History Harvest is at it again with a new arrangement of anthropological inventory.
It was an encounter with a famous 500-year-old collection of fresco artwork that pushed Dr. Christopher Bennett, a then-17-year-old high school student, into a career of art history.
Bennett, one of only two art history professors at the University of Louisiana at Lafayette, recalled the European tour he took with his French group that led him to stand beneath the Sistine Chapel’s ceiling, gazing upward at Italian artist Michelangelo’s nine depictions from the “Book of Genesis.”
“Having grown up in the South, [seeing the Sistine Chapel] is just like something else, another world,” he recollected. “So I decided at a young age that I really wanted to study art history. I’m one of those strange creatures that has stuck to that same decision.”
Bennett went on to graduate with a bachelor’s degree in art history from the University of Georgia in Athens in 2000 and eventually received his doctorate from the University of Michigan in Ann Arbor in 2008.
The assistant professor, who has been at UL Lafayette now for three years, has taught at multiple universities across the country, moving from coast to coast in some instances, and his work has been published in a number of places.
Last year, he partnered with the Paul and Lulu Hilliard Art Museum as both the guest curator for an exhibit featuring artwork from Sandra Eula Lee and Yun-Fei Ji, as well as the author for the accompanying printed catalog.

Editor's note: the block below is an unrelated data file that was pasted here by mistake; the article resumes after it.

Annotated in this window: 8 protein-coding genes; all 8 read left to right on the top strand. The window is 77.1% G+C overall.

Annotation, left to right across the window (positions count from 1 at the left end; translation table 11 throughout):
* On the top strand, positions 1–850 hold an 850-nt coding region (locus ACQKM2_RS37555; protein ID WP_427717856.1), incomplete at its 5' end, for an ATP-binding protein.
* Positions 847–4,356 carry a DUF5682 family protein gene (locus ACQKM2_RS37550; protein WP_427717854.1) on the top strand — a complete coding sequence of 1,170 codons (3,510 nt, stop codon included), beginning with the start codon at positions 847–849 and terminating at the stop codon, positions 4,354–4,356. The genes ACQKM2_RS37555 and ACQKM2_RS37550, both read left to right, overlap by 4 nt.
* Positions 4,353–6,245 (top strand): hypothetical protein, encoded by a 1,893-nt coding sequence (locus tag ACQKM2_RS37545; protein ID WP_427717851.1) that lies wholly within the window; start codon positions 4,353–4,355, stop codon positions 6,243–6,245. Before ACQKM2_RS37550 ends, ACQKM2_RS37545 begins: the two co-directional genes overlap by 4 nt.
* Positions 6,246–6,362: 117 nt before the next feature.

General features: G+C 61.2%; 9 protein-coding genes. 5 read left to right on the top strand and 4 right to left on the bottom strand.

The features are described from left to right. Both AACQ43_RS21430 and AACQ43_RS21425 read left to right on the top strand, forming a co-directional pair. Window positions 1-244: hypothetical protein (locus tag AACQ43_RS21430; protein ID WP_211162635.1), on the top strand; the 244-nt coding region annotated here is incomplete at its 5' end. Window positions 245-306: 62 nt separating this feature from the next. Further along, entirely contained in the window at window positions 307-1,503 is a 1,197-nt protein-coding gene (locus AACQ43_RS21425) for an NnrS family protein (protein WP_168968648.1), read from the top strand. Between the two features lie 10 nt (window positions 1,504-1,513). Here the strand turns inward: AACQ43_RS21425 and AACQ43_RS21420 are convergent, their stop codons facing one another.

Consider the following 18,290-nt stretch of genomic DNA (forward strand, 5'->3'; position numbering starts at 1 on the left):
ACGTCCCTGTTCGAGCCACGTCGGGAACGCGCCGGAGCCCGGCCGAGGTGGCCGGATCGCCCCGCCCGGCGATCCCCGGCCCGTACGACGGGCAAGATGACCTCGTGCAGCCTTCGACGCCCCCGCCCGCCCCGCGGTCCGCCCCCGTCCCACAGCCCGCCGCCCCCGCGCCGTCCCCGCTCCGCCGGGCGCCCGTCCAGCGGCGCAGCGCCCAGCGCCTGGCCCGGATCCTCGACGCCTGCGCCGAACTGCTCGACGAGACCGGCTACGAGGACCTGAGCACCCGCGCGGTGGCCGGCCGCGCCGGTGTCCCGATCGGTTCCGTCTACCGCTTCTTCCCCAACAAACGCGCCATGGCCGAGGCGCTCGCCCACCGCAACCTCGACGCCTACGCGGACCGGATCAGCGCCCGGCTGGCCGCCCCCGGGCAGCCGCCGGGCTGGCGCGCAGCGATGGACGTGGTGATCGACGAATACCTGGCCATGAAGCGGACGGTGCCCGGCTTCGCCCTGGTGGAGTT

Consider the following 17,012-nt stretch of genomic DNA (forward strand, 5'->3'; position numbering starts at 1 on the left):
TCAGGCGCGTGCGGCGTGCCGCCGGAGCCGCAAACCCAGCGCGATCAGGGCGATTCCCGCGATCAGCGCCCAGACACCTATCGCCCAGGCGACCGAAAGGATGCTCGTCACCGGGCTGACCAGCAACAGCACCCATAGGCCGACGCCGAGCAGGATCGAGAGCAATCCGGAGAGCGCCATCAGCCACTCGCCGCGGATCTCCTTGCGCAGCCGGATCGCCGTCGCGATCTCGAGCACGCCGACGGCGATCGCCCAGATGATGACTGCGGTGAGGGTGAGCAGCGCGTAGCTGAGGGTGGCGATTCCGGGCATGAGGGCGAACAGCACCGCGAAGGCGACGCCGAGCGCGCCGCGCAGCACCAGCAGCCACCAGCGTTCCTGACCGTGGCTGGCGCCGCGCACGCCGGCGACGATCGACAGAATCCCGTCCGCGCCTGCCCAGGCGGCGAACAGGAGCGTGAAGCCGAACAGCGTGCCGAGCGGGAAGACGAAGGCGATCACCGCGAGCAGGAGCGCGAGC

In August, Bennett had a chapter, “A Painter’s Leeway: Mario Schifano’s ‘Break’ with the Sonnabend Gallery and the Anemic Landscapes of 1964-66,” published in the peer-reviewed volume, “Breaking with Convention in Italian Art.”
And his success did not stop there.
After presenting at a conference in New York in 2015, Bennett was asked to submit his research for the possibility of publication in “Untying the Knot: The State of Italian Postwar Art History Today.” His work, “Gleaning Italian Pop, 1960-66: Venice Biennale, Renato Mambor’s ‘Thread’, and Pop as a Global Phenomenon,” was one of about 15 selected for the edition.
The publication is expected to be available this spring.
In addition to his own research, he and Dr. Allison Leigh, fellow art history professor, created the first “Undergraduate Art History Paper Forum,” which aims to highlight and cultivate undergraduate research in upper level art history courses.
“[The forum] is one of the things I’m proudest of,” Bennett stated. “The students who presented at this first one really did a phenomenal job. They did so well that they didn’t really even need us, which made me happy.”
Bennett has also worked alongside visual arts professor Steven Breaux to publicize his fellow faculty members’ research through Pulse, a lecture series that happens as often as three times a semester. Pulse not only showcases faculty research, but it also gives professors, like Bennett, an opportunity for feedback from others in the field.
“Art history encompasses so many other disciplines,” he said. “You start out studying different art periods, but you can really end up studying psychoanalysis, feminism, phenomenology, philosophy. It’s just a really interesting field to be in.”
(Photo Credit: Scotty Rachaphoumy)